The Ballad of Frank Allen, an endearingly witty story by Australian company Weeping Spoon Productions, features Montreal’s beloved Al Lafrance as himself and Shane Adamczack as Frank Allan, the tiny man living inside Al’s beard. An unexpected companionship forms between Frank and Al, and soon they are taking on the world of awkward romance and evil scientists together.
Al represents the sarcastic, slightly unambitious, modern young-adult, described as a “hipster Care Bear.” Meanwhile, Frank provides comedic commentary on Al’s life, both by giving a parallel narrative and by “training him not to do stupid things.” In order to survive, as a tiny person in another man’s beard, Frank learns to “Pavlov dog” Al by yanking on his beard hairs, thus conditioning him.
After “training” Al for survival, Frank discovers that Al can hear him if they are both drunk enough. Once they are properly introduced, their friendship begins to grow. Meanwhile, the scientists who accidentally shrunk Frank, their janitor, set out to cover up their mistake, bringing Frank and Al even closer together. By the end of the experience, both men grow to find their “desire paths.”
The humour of this show is a wonderful combination of cleverness, awkwardness, physical comedy, and pure play. Indeed, the tone of the show in entirely playful, relying less on props and more on the brilliant imagination of the actors.
This is definitely a show in which disbelief is suspended and the audience takes pleasure in the non-illusions such as onstage character changes, scene changes, and plot gaps. This can be perfectly explained by the moment where one character asks the other why something works. The answer that follows is, “It just does. Not everything has to make sense!”
On-point lighting cues create effective transitions and add humorous mood-lighting behind the performers. For example, all the lights behind Al go out when he is kicked in the balls and all he can feel is pain.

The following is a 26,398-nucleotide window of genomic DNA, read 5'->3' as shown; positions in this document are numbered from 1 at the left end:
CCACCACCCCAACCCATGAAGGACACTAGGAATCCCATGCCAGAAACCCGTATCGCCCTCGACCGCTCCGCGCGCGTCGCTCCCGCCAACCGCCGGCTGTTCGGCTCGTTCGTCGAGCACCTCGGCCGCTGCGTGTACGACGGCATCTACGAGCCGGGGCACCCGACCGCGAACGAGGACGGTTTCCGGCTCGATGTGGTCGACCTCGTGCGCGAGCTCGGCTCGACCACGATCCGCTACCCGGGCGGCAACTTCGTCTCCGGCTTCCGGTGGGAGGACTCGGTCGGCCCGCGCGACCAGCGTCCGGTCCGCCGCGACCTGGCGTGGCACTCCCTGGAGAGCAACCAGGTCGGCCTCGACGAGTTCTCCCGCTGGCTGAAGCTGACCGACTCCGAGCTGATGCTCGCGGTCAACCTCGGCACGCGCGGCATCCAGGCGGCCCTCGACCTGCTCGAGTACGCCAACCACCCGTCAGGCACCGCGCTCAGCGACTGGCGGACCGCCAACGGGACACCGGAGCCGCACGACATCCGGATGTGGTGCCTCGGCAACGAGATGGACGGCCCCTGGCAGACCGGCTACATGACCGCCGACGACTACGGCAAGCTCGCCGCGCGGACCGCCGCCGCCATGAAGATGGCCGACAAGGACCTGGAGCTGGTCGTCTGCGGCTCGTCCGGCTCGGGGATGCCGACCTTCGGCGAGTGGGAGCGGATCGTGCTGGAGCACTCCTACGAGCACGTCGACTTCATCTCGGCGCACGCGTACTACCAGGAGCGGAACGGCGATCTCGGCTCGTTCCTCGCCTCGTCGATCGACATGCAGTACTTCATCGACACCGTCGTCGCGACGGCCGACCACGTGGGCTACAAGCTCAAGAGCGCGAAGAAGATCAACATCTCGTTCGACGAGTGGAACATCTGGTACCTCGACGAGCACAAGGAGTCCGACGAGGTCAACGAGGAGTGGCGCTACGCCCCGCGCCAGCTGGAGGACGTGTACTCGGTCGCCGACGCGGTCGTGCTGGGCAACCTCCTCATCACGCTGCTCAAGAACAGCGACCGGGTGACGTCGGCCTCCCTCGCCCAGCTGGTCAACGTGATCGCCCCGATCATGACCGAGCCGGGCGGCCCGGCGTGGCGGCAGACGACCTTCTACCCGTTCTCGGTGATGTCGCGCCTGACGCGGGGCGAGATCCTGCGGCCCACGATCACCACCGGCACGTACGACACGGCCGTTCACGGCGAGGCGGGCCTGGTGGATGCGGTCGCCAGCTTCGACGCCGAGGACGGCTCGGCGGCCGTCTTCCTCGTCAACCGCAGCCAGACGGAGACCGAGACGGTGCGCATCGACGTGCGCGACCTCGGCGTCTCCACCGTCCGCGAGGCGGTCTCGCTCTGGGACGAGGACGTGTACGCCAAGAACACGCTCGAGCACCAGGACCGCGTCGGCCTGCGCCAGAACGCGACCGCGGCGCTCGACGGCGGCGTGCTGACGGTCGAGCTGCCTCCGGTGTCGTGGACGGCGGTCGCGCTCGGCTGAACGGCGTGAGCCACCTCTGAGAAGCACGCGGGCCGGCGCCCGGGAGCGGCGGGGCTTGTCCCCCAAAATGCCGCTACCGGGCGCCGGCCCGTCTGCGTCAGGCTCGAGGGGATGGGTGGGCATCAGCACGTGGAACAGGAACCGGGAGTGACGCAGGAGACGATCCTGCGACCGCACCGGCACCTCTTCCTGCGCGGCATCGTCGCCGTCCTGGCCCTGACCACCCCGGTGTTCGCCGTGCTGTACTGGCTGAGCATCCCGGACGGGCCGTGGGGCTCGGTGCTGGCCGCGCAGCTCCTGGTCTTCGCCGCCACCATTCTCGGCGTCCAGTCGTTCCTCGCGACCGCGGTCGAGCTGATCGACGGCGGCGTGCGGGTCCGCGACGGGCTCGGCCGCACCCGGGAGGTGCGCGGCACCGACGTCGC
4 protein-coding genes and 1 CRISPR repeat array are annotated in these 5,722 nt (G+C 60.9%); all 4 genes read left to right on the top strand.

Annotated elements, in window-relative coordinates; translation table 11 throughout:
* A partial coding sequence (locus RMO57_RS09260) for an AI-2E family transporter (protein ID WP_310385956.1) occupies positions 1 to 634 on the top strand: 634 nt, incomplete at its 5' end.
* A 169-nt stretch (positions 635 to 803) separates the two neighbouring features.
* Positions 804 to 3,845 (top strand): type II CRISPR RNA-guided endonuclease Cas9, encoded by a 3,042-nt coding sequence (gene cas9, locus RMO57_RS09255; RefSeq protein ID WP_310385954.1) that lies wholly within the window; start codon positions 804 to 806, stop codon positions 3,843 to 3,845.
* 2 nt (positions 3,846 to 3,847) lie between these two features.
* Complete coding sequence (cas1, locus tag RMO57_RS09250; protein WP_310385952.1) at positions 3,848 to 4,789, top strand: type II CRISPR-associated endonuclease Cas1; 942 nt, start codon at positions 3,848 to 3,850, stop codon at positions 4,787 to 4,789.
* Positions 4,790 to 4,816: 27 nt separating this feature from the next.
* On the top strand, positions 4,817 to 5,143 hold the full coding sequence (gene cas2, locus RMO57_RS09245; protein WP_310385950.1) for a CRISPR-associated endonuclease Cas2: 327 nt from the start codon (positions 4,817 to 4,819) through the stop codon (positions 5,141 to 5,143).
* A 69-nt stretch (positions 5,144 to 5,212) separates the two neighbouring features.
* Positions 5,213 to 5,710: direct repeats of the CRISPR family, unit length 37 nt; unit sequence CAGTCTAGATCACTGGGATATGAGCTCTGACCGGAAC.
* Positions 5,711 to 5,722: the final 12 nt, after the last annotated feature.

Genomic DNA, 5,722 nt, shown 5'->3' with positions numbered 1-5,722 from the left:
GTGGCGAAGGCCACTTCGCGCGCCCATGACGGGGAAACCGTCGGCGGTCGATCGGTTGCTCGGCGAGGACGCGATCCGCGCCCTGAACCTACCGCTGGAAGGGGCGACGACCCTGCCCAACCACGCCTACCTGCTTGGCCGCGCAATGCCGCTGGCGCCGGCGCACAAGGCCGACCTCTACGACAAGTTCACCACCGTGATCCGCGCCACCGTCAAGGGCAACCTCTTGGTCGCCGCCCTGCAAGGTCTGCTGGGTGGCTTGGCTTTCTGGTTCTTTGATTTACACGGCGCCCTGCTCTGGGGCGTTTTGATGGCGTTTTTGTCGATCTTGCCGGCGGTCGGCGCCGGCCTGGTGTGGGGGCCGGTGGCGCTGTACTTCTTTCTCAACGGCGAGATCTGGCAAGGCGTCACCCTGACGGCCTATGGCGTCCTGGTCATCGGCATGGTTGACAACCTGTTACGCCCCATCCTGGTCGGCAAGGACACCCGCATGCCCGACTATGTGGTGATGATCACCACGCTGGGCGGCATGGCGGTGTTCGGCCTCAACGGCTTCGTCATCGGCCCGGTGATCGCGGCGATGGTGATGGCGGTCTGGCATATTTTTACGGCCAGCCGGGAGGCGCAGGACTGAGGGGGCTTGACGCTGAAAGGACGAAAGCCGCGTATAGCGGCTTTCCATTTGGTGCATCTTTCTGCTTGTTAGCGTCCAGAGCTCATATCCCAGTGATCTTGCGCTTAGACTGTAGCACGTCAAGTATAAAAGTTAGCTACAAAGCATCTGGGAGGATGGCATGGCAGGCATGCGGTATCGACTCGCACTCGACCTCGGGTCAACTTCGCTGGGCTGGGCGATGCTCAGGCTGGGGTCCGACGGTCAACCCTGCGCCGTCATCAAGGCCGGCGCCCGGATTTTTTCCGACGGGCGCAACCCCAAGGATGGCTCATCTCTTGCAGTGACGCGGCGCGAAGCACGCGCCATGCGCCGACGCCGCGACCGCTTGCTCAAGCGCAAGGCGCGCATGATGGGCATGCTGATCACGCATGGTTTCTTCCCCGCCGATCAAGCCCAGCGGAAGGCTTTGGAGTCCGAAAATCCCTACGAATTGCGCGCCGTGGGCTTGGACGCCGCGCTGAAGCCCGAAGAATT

Character switches and scene changes are all hilariously handled, with no grand illusion and no special effects. With the two actors standing side by side, they indicate the switch from Al’s world to Frank’s miniature perspective with a gesture and a “Swish!”
Adamczack plays a slew of characters, each with a different accent, so you never know who he’s going to be next. Lafrance’s character switches don’t come in until later, but they are just as side-splitting. Their vocal talent extends to creating their own sound effects (except for a few funny props).
The play is accompanied by comedic indie-rock musical numbers with an endearing sense of humour. Both Adamczack and Lafrance play the guitar and sing their hearts out, while rainbow colors illuminate the stage. This lovable soundtrack is what truly makes the show a ballad.
This show is recommended to anyone who enjoys heart-warming characters, physical comedy, and very silly stories. In the end, it is a play that celebrates bromance, the joys of acting, and the wondrous adventures that can happen when you’re drunk.
Review by Montreal Theatre Hub Fringe Contributor Celine Cardineau
Weeping Spoon Productions presents “The Ballad of Frank Allen”
When: June 9 – 18, 2017
Where: Petit Campus, 57 Prince-Arthur East
Duration: 55 minutes
Tickets: www.montrealfringe.ca | 514.849.FEST (3378)
Official Media Partner of the 2017 St-Ambroise Montreal Fringe Festival
Driven by her passion for contemporary art and writing, Cardineau pens reviews, interviews, and analyses informed by her own multidisciplinary practice. She formerly held the positions of Head Writer and Online Editor for Yiara Magazine, a feminist art and art history publication.
Find out more about Cardineau’s recent projects and upcoming exhibitions/productions at cardineauceline.myportfolio.com
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